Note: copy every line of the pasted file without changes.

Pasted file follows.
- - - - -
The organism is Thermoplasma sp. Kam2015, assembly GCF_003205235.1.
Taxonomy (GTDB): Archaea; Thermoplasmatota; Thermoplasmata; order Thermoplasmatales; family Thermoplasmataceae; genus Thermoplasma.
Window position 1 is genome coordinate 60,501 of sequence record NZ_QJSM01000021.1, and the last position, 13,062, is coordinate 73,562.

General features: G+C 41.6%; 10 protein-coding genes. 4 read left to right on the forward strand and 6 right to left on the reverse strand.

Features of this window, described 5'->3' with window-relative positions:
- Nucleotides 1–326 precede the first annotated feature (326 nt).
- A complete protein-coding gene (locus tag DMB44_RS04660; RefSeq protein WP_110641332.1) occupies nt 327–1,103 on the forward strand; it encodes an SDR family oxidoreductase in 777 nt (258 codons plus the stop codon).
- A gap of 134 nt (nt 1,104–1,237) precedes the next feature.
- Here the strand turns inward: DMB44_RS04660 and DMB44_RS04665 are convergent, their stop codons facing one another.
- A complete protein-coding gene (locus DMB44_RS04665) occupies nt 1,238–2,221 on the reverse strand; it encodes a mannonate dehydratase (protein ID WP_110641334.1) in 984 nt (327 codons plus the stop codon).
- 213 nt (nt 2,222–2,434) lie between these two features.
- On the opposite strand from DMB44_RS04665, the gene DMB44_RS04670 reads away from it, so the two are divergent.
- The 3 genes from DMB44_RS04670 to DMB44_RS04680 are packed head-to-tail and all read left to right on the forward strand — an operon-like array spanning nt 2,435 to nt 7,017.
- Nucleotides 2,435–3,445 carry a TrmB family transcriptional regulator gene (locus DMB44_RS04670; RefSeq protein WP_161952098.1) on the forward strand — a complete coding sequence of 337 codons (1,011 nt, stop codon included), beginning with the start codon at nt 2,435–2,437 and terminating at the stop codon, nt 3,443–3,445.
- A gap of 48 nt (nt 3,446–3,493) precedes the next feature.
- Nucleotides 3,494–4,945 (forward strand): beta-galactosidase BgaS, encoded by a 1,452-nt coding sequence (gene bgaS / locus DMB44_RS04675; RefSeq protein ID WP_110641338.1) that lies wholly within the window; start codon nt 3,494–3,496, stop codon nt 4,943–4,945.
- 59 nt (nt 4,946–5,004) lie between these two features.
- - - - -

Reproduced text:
The organism is Thermoplasma sp. Kam2015, assembly GCF_003205235.1.
Taxonomy (GTDB): Archaea; Thermoplasmatota; Thermoplasmata; order Thermoplasmatales; family Thermoplasmataceae; genus Thermoplasma.
Window position 1 is genome coordinate 60,501 of sequence record NZ_QJSM01000021.1, and the last position, 13,062, is coordinate 73,562.

General features: G+C 41.6%; 10 protein-coding genes. 4 read left to right on the forward strand and 6 right to left on the reverse strand.

Features of this window, described 5'->3' with window-relative positions:
- Nucleotides 1–326 precede the first annotated feature (326 nt).
- A complete protein-coding gene (locus tag DMB44_RS04660; RefSeq protein WP_110641332.1) occupies nt 327–1,103 on the forward strand; it encodes an SDR family oxidoreductase in 777 nt (258 codons plus the stop codon).
- A gap of 134 nt (nt 1,104–1,237) precedes the next feature.
- Here the strand turns inward: DMB44_RS04660 and DMB44_RS04665 are convergent, their stop codons facing one another.
- A complete protein-coding gene (locus DMB44_RS04665) occupies nt 1,238–2,221 on the reverse strand; it encodes a mannonate dehydratase (protein ID WP_110641334.1) in 984 nt (327 codons plus the stop codon).
- 213 nt (nt 2,222–2,434) lie between these two features.
- On the opposite strand from DMB44_RS04665, the gene DMB44_RS04670 reads away from it, so the two are divergent.
- The 3 genes from DMB44_RS04670 to DMB44_RS04680 are packed head-to-tail and all read left to right on the forward strand — an operon-like array spanning nt 2,435 to nt 7,017.
- Nucleotides 2,435–3,445 carry a TrmB family transcriptional regulator gene (locus DMB44_RS04670; RefSeq protein WP_161952098.1) on the forward strand — a complete coding sequence of 337 codons (1,011 nt, stop codon included), beginning with the start codon at nt 2,435–2,437 and terminating at the stop codon, nt 3,443–3,445.
- A gap of 48 nt (nt 3,446–3,493) precedes the next feature.
- Nucleotides 3,494–4,945 (forward strand): beta-galactosidase BgaS, encoded by a 1,452-nt coding sequence (gene bgaS / locus DMB44_RS04675; RefSeq protein ID WP_110641338.1) that lies wholly within the window; start codon nt 3,494–3,496, stop codon nt 4,943–4,945.
- 59 nt (nt 4,946–5,004) lie between these two features.